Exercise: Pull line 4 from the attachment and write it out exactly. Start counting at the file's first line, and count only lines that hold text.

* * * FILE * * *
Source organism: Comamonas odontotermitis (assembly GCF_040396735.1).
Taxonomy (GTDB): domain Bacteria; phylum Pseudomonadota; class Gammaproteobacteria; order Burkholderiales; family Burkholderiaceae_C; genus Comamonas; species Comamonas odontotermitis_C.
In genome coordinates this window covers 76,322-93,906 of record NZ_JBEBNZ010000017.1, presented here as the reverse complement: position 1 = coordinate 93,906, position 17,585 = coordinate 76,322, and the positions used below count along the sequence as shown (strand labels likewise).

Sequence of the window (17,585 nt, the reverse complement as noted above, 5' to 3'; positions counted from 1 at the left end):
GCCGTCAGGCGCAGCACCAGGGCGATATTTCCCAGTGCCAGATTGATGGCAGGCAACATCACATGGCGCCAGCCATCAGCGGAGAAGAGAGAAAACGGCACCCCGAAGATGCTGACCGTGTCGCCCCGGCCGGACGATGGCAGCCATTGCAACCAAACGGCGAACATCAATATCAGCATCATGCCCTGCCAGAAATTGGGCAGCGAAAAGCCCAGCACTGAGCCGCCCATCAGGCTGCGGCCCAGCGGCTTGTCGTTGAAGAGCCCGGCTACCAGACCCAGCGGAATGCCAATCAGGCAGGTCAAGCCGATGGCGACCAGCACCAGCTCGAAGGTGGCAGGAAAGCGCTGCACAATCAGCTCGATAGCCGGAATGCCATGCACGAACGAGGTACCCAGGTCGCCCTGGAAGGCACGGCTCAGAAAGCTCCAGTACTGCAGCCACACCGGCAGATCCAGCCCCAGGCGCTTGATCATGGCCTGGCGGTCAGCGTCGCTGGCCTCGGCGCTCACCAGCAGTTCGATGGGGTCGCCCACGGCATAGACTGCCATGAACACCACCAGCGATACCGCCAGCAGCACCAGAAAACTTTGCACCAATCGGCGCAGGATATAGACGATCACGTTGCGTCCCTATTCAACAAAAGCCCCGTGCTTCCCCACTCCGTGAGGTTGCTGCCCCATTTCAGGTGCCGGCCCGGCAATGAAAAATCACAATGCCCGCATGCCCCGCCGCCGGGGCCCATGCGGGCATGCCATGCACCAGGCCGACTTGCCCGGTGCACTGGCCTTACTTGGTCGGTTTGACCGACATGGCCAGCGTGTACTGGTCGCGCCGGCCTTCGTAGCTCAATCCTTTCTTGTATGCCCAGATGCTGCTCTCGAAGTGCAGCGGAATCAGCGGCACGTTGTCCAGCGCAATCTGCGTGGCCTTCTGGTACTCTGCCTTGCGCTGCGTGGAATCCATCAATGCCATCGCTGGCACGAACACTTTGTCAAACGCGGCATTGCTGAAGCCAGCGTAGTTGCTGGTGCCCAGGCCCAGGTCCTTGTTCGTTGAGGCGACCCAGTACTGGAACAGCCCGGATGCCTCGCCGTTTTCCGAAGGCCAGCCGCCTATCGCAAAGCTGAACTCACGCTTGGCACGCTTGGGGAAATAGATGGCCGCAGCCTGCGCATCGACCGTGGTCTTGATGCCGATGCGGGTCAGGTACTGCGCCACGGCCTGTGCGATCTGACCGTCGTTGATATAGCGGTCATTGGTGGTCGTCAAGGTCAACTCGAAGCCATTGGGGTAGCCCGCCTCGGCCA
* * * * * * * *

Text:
Sequence of the window (17,585 nt, the reverse complement as noted above, 5' to 3'; positions counted from 1 at the left end):